A Shankha is a conch shell of ritual and religious importance in Hinduism and Buddhism. It is the shell of a large predatory sea snail, Turbinella pyrum, found in the Indian Ocean.
In Hindu mythology, the shankha is a sacred emblem of the Hindu preserver god Vishnu. It is still used as a trumpet in Hindu ritual, and in the past was used as a war trumpet.
The shankha is praised in Hindu scriptures as a giver of fame, longevity and prosperity, the cleanser of sin and the abode of goddess Lakshmi, who is the goddess of wealth and consort of Vishnu.
The shankha is displayed in Hindu art in association with Vishnu. As a symbol of water, it is associated with female fertility and serpents (Nāgas).
The shankha is the state emblem of the Indian state of Kerala and was also the national emblems of the Indian princely state of Travancore, and the Kingdom of Cochin.
The shankha is one of the eight auspicious symbols of Buddhism, the Ashtamangala, and represents the pervasive sound of Buddhism.
A powder made from the shell material is used in Ayurveda as a treatment for stomach ailments.
In the Western world, in the English language, the shell of this species is known as the “divine conch” or the “sacred chank“. It may also be simply called a “chank” or conch. The more common form of this shell is known as “right-turning” in a religious context, although scientists would call it “dextral“.
A very rarely encountered form has reverse coiling which is called “left-turning” in a religious context but is known as “sinistral” or left-coiling in a scientific context.
In its earliest references, shankha is mentioned as a trumpet and in this form, it became an emblem of Vishnu. Simultaneously, it was used as a votive offering and as a charm to keep away the dangers of the sea.
It was the earliest known sound-producing agency as a manifestation of sound, and the other elements came later, hence it is regarded as the origin of the elements. It is identified with the elements themselves.
To make a trumpet or wind instrument, one drills a hole near the tip of the apex of the shankha. When air is blown through this hole, it travels through the whorls of the shankha, producing a loud, sharp, shrill sound.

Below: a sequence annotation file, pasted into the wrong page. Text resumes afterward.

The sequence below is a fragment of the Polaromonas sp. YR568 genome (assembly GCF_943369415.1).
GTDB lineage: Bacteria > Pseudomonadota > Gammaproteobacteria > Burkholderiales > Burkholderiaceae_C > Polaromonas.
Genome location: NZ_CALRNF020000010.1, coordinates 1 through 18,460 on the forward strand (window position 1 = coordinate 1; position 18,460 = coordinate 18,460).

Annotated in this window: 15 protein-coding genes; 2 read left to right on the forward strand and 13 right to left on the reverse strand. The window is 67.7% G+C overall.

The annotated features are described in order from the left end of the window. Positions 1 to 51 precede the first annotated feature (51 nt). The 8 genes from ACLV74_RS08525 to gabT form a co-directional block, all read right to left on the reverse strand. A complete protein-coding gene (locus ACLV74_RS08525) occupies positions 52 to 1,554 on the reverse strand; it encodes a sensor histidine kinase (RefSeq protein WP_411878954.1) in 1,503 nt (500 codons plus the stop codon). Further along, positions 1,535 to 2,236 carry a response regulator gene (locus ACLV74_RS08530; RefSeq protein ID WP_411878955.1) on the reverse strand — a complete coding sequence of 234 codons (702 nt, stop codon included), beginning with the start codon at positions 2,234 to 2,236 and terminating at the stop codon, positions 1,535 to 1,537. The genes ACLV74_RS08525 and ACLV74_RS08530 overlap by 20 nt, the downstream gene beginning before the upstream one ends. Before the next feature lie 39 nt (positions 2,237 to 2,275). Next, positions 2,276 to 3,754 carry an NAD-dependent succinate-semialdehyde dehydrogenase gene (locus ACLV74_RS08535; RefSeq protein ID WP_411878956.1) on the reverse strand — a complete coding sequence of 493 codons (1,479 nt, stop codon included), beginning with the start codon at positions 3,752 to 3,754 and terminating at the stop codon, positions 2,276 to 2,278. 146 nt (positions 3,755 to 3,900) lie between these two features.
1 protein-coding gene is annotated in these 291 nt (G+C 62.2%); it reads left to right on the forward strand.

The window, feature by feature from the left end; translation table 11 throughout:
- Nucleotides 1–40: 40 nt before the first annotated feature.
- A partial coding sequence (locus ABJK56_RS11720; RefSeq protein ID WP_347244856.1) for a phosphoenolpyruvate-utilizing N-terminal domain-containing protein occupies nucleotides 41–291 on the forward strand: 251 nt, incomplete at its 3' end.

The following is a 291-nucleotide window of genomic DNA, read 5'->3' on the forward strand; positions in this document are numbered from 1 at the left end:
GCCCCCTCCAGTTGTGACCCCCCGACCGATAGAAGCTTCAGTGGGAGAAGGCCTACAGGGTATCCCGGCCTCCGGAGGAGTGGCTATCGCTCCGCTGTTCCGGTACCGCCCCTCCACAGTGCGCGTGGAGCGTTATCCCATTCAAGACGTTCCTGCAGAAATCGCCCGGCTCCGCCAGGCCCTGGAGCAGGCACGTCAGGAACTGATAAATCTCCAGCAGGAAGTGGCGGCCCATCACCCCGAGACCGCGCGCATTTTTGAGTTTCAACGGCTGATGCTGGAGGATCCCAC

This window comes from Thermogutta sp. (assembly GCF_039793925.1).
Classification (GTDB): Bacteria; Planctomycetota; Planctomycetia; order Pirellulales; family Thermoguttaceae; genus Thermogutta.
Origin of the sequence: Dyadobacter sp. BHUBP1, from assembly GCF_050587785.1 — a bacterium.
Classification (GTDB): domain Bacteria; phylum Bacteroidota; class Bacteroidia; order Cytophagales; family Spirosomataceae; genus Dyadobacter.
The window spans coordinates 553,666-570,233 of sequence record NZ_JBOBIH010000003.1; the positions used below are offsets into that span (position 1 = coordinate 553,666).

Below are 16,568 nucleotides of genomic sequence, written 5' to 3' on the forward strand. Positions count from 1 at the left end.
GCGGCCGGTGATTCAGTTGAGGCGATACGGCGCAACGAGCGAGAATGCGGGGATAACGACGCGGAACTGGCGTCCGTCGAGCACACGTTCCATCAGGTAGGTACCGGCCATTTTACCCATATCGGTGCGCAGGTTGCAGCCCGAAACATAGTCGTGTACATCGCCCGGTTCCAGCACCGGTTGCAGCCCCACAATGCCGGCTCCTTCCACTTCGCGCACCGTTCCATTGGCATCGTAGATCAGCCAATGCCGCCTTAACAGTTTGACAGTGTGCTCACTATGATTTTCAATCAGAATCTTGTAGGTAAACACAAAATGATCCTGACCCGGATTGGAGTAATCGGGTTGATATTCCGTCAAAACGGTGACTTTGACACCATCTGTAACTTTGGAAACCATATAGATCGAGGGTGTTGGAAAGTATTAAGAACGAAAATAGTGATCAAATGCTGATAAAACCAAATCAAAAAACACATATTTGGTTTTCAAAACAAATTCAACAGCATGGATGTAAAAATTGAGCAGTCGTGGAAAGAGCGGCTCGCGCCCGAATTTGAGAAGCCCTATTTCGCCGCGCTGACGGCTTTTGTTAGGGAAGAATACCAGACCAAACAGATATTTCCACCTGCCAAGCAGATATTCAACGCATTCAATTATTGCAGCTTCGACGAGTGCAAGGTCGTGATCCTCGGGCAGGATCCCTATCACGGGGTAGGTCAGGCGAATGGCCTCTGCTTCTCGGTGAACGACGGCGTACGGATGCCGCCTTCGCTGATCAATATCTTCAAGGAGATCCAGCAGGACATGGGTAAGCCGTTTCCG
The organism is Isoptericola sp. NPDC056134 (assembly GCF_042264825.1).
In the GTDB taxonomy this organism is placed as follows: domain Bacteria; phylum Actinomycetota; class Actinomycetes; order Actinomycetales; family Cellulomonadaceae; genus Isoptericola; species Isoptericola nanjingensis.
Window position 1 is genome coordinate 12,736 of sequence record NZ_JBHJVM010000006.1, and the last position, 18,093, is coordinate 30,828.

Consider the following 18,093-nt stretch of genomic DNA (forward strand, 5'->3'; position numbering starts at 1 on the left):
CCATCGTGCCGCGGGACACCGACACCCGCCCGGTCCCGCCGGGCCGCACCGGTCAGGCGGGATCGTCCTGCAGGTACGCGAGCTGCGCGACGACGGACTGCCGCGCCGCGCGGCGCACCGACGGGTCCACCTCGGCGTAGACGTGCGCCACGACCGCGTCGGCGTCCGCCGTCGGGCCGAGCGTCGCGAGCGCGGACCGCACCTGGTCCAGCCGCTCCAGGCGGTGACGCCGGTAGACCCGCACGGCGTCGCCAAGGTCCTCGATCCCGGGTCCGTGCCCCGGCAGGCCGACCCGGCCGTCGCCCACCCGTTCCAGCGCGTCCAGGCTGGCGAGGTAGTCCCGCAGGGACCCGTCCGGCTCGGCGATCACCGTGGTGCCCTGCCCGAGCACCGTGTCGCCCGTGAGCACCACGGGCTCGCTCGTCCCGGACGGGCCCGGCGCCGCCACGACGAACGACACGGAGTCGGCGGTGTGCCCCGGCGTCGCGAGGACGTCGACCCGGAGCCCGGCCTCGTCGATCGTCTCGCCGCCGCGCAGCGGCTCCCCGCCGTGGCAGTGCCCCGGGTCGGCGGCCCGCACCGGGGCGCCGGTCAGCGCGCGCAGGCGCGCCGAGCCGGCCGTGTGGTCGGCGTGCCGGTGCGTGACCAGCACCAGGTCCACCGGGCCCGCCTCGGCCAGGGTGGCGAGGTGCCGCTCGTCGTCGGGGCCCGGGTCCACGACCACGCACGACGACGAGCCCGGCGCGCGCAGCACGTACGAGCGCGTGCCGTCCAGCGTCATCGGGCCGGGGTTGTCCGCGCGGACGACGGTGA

This sound is the reason the shankha was used as a war trumpet, to summon helpers and friends. Shanka continued to be used in battles for a long time. The sound it produced was called shankanad.
Nowadays, the shankha is blown at the time of worship in Hindu temples and homes, especially in the ritual of the Hindu aarti, when light is offered to the deities.
The shankha is also used to bathe images of deities, especially Vishnu, and for ritual purification. No hole is drilled for these purposes, though the aperture is cut clean or rarely the whorls are cut to represent five consecutive shells with five mouths.
Shankha is used as a material for making bangles, bracelets and other objects. Because of its aquatic origin and resemblance to the vulva, it has become an integral part of the Tantric rites.
In view of this, its symbolism is also said to represent female fertility. Since water itself is a fertility symbol, shankha, which is an aquatic product, is recognized as symbolic of female fertility. In ancient Greece, shells, along with pearls, are mentioned as denoting sexual love and marriage, and also mother goddesses.
Different magic and sorcery items are also closely connected with this trumpet. This type of device existed long before the Buddhist era.
Shankha is used in Ayurveda medicinal formulations to treat many ailments. It is prepared as conch shell ash, known in Sanskrit as shankha bhasma, which is prepared by soaking the shell in lime juice and calcinating in covered crucibles, 10 to 12 times, and finally reducing it to powder ash.
Shankha bhasma contains calcium, iron, and magnesium and is considered to possess antacid and digestive properties.
A compound pill called shankavati is also prepared for use in dyspepsia. In this case, the procedure followed is to mix shankha bhasma with tamarind seed ash, five salts (panchlavana), asafoetida, ammonium chloride, pepper, carui, caraway, ginger, long pepper, purified mercury and aconite in specified proportions.
It is then triturated in juices of lemon and made into a pill-mass. It is prescribed for vata (wind/air) and pitta (bile) ailments, as well as for beauty and strength.
Based on its direction of coiling, the shankha has two varieties:
- The Vamavarta (“left-turned” as viewed with the aperture uppermost): This is the very commonly occurring dextral form of the species, where the shell coils or whorls expand in a clockwise spiral when viewed from the apex of the shell. In Hinduism, a dakshinavarta shankha symbolizes infinite space and is associated with Vishnu. The Vamavarta shankha represents the reversal of the laws of nature and is linked with Shiva.
- A Dakshinavarti Shankh: This is the very rare sinistral form of the species, where the shell coils or whorls expand in a counterclockwise spiral if viewed from the apex of the shell.